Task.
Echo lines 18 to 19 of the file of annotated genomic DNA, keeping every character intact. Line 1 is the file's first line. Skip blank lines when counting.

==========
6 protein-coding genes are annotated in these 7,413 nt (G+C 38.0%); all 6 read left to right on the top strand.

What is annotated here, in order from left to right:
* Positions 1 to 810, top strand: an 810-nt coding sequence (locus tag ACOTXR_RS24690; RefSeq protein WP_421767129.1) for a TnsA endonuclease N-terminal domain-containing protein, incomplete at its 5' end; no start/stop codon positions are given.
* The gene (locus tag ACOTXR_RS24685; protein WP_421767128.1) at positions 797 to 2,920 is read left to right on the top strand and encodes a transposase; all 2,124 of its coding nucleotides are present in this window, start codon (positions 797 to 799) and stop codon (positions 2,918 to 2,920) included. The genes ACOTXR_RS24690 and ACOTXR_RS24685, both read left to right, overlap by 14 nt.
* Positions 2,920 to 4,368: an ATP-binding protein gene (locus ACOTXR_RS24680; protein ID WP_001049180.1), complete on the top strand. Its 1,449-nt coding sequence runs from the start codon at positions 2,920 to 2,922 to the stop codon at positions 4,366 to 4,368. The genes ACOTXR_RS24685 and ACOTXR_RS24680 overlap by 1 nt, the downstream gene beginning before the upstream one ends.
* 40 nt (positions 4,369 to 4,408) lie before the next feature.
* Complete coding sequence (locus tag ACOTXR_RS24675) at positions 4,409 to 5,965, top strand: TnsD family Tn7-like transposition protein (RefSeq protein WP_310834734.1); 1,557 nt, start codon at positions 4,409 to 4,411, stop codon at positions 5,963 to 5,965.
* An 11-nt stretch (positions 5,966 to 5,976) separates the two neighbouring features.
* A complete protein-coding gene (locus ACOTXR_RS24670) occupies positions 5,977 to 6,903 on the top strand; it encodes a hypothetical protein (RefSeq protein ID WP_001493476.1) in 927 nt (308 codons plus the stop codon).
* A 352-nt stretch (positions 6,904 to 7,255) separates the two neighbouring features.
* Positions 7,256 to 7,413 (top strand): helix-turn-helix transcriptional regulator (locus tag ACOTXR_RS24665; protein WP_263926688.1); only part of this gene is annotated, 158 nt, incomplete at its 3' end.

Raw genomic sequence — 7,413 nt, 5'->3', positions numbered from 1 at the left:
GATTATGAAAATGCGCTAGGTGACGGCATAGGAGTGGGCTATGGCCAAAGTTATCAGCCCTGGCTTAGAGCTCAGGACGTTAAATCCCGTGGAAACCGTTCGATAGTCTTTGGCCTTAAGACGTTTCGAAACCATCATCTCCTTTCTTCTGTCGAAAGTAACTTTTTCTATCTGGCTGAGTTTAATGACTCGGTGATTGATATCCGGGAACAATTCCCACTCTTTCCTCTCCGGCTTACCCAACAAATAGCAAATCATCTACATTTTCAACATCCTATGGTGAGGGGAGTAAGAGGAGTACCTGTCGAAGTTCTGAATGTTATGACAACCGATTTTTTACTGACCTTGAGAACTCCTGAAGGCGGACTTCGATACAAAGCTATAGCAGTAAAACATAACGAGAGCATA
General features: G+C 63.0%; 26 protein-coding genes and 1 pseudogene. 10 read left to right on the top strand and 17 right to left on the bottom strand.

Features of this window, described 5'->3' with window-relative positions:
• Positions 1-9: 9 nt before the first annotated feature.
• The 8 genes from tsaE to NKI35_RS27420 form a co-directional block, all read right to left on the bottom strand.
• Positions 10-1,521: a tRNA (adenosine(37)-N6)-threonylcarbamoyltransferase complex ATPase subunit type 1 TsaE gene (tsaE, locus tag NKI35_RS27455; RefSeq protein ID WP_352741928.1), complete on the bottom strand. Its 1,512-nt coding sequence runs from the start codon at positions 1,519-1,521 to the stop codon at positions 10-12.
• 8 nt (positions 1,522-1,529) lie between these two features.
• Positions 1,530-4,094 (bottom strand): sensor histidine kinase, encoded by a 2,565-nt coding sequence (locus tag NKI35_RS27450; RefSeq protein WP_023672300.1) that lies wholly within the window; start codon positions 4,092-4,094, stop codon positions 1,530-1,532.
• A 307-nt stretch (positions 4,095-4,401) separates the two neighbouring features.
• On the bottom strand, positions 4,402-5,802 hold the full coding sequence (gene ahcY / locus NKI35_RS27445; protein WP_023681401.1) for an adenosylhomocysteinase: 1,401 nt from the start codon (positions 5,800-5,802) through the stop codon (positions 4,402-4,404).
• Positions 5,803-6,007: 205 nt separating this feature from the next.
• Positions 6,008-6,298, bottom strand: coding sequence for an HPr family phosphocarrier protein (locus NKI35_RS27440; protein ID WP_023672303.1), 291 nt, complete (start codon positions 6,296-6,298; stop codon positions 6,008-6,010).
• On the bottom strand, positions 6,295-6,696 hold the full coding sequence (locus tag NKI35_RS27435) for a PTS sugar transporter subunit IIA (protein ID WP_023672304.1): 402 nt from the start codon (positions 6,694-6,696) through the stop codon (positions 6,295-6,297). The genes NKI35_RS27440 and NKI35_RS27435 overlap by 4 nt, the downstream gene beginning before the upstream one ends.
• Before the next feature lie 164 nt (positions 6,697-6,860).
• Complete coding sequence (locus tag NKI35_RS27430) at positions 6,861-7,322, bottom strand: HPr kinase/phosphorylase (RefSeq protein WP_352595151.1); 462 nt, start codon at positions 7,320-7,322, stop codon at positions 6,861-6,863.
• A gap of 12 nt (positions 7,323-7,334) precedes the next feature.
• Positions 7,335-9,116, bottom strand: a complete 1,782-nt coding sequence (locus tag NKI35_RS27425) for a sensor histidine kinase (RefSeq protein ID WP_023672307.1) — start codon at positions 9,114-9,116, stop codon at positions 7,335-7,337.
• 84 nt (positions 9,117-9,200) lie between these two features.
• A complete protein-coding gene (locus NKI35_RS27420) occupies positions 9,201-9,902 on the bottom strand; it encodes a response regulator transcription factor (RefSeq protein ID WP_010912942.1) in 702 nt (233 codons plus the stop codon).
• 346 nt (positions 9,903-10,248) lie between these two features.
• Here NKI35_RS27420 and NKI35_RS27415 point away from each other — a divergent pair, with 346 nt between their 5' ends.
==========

• Positions 10-1,521: a tRNA (adenosine(37)-N6)-threonylcarbamoyltransferase complex ATPase subunit type 1 TsaE gene (tsaE, locus tag NKI35_RS27455; RefSeq protein ID WP_352741928.1), complete on the bottom strand. Its 1,512-nt coding sequence runs from the start codon at positions 1,519-1,521 to the stop codon at positions 10-12.
• 8 nt (positions 1,522-1,529) lie between these two features.